Theis having a very good run with President Donald Trump in the White House and Republican control of Congress.
Tax cuts are now signed into law. A conservative judge is seated on the Supreme Court. And many governmental regulations, including those on labor and environmental practices, are facing rollbacks.
That success is starting to get attention. Democrats are increasingly questioning how far theand hoping to rouse their own donors to fight back. The network in turn is ratcheting up its focus on areas where it aligns with Democrats— most notably immigration legislation — and reviving calls for bipartisanship.
"We've come off one of the most successful years in our network's history," said James Davis, executive vice president of Koch-backed Freedom Partners and a spokesman for the Seminar Network, the broader organization of groups and donors. "And we're going to turn up the heat on both parties to drive forward."
But there's another outcome, too: Sen. Sheldon Whitehouse, D-R.I., and other senators recently fired off letters to the administration asking for a detailed accounting of the network's role at various government offices including the Environmental Protection Agency, the Labor Department and the Department of Veterans Affairs. The senators name more than a dozen individuals working in the administration with ties to the groups. On Monday, the lawmakers will launch a series of Senate floor speeches turning a spotlight on the influence.
"Americans have a right to know if special interests are unduly influencing public policy decisions that have profound implications for public health, the environment, and the economy," wrote Whitehouse with Sen. Ed Markey, D-Mass.; Sen. Catherine Cortez Masto, D-Nev.; Sen. Elizabeth Warren, D-Mass.; Sen. Ron Wyden, D-Ore.; and Sen. Tom Udall, D-N.M.
The influence of the Koch-backed groups is somewhat surprising. They are an array of organizations and include Americans for Prosperity, Freedom Partners and Concerned Veterans for America, whose donors include some of the wealthy attendees of the twice-a-year Seminar Network conferences.
The groups took a pass on donating to Mr. Trump's presidential bid. But they have managed to influence policy through several top allies in key jobs sprinkled across the administration.
Among those in the Koch orbit with ties to the administration, perhaps the most prominent is Marc Short, the White House director of legislative affairs, who is a past president of Freedom Partners, the network's chamber of commerce-styled group. Short plays a key policy-making role and is a Capitol Hill fixture of legislative battles. The senators mention several others with top policy roles, including Kellyanne Conway, a counselor to the president.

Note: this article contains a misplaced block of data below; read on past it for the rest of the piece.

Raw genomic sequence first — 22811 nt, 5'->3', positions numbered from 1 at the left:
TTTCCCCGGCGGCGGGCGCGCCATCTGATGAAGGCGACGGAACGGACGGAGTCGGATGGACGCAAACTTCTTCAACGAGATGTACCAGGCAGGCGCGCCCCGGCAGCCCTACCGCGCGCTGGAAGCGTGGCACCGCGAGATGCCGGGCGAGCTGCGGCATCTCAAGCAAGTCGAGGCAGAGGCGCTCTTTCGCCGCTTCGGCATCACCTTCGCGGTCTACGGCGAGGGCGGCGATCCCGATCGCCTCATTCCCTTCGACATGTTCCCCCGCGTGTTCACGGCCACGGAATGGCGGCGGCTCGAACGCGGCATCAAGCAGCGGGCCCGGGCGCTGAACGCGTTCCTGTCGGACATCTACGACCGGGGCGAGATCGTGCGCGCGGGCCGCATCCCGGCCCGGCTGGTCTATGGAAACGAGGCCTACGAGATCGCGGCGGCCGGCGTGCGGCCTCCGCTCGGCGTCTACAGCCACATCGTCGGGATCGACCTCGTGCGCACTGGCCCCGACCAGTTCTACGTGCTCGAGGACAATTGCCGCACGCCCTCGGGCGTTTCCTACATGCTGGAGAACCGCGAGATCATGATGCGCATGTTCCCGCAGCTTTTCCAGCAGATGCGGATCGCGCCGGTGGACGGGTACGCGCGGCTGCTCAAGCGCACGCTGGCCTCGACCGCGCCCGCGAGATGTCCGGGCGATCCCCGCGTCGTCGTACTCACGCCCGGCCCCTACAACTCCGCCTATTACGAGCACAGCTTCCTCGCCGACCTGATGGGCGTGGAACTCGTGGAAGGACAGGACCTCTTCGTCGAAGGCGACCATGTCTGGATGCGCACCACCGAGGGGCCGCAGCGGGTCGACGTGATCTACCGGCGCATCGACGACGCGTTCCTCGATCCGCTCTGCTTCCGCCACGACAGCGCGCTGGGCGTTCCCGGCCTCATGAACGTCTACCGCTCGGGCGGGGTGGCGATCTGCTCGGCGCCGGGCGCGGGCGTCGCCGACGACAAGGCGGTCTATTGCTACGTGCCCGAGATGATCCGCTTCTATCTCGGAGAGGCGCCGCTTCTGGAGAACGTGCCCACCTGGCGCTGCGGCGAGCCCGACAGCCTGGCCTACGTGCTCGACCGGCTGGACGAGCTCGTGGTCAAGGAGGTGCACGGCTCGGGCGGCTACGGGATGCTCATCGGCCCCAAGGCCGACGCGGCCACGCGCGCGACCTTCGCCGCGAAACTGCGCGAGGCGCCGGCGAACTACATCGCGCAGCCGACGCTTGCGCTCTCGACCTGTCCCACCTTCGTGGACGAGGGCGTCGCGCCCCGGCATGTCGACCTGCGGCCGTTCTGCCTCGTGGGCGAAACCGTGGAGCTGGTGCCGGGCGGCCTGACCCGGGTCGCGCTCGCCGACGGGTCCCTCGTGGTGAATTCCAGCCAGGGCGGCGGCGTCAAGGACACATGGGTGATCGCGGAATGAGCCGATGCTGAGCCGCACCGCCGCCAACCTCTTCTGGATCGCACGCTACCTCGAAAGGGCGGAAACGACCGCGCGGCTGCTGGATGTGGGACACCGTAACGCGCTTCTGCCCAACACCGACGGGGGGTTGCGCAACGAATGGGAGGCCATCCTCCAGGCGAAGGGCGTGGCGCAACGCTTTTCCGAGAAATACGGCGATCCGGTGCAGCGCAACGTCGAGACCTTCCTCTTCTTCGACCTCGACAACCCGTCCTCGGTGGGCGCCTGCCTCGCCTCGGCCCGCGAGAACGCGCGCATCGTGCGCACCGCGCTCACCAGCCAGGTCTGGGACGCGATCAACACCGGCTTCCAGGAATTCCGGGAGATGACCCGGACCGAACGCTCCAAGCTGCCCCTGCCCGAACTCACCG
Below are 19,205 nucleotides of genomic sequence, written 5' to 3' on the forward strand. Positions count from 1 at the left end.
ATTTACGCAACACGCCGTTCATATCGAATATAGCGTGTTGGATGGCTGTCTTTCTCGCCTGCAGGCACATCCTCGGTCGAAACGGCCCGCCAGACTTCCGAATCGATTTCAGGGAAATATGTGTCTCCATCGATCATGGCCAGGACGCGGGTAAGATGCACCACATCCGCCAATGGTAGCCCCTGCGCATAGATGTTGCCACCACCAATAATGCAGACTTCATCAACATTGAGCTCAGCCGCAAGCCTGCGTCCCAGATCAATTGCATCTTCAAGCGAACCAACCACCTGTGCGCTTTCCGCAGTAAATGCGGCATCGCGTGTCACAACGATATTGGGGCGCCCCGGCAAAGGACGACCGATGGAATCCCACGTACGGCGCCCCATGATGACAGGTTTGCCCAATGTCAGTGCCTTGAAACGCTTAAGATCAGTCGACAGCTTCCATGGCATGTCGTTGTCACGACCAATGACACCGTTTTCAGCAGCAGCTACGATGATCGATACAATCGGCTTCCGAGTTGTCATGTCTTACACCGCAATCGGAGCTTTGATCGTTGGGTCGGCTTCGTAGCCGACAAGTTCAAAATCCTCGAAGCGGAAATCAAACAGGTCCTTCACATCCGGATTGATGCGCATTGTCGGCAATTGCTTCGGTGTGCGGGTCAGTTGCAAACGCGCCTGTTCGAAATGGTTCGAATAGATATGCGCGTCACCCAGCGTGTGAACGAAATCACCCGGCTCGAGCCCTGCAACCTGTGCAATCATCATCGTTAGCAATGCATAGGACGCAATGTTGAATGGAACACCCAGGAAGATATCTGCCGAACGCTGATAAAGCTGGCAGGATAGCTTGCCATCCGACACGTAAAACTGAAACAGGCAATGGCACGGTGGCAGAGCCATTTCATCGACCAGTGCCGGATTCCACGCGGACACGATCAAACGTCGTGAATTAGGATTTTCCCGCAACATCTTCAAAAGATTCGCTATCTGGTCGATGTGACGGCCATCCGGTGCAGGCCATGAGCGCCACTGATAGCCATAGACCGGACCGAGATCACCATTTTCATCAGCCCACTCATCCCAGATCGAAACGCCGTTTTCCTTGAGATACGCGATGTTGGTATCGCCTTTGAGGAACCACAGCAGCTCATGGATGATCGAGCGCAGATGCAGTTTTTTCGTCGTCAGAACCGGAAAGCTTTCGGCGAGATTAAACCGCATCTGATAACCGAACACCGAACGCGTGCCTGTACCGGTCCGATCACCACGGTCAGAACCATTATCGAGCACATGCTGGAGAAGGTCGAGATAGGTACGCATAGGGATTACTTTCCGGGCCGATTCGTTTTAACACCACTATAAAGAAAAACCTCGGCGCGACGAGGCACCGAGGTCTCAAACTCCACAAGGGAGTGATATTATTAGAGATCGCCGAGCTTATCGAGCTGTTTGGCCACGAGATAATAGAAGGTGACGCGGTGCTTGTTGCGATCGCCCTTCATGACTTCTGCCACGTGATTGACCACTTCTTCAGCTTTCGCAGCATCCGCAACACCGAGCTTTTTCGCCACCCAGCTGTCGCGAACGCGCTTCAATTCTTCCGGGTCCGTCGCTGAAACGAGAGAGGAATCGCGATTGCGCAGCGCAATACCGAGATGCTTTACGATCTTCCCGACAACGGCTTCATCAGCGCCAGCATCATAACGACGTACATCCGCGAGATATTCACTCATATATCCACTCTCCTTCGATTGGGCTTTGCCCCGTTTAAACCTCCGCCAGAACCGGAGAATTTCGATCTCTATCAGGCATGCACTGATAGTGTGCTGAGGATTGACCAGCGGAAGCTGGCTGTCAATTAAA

Koch groups have been central to Trump policies Democrats oppose — among them tax cuts for the wealthy, loosening of environmental regulations, and expanding private-sector health care for veterans. Mr. Trump's first-year regulatory rollbacks were drafted by one of the Koch-backed groups and became a ready blueprint for action in Congress.
The network, however, doesn't just toe the Trump line. On Monday, the group is stepping up its effort to push Congress not to let up on legislating as lawmakers turn to focus instead on campaigning for midterm elections.
Two groups in the network are releasing a letter to congressional leaders of both parties, urging them to take up a bipartisan compromise to help young immigrants, known as Dreamers, who have been living in the U.S. illegally since childhood. They want Congress to pass a deal that was on the table earlier this year — a path to citizenship for 1.8 million Dreamers and $25 billion for border security. Because most Americans want a solution that would allow the Dreamers to avoid deportation, the group says Mr. Trump and Congress should be able to come up with a solution.
"There is no reason to continue to delay action on the Dreamers," wrote officials from Freedom Partners and the LIBRE Institute, two network groups. "What are we waiting for?" The group is also pushing Congress to take up criminal justice reform, another issue with bipartisan support that has lagged.
Republicans have little appetite to engage on big-ticket items as they struggle to keep control of their majority in the House, and try to pick off Democratic incumbents up for re-election in the Senate from conservative Trump-won states.
And Democrats, while saying they are willing to engage with the Koch-backed groups, are at times envious of their operation and eager to pound on their influence, which includes chapters that mimic traditional party apparatus in many battleground states.
It doesn't help build bipartisanship when much of the advocacy the Koch groups undertake, unleashing their army of volunteers and spending sums on advertising, ends up going against Democratic senators in Missouri, Wisconsin, North Dakota and others in tough election battles.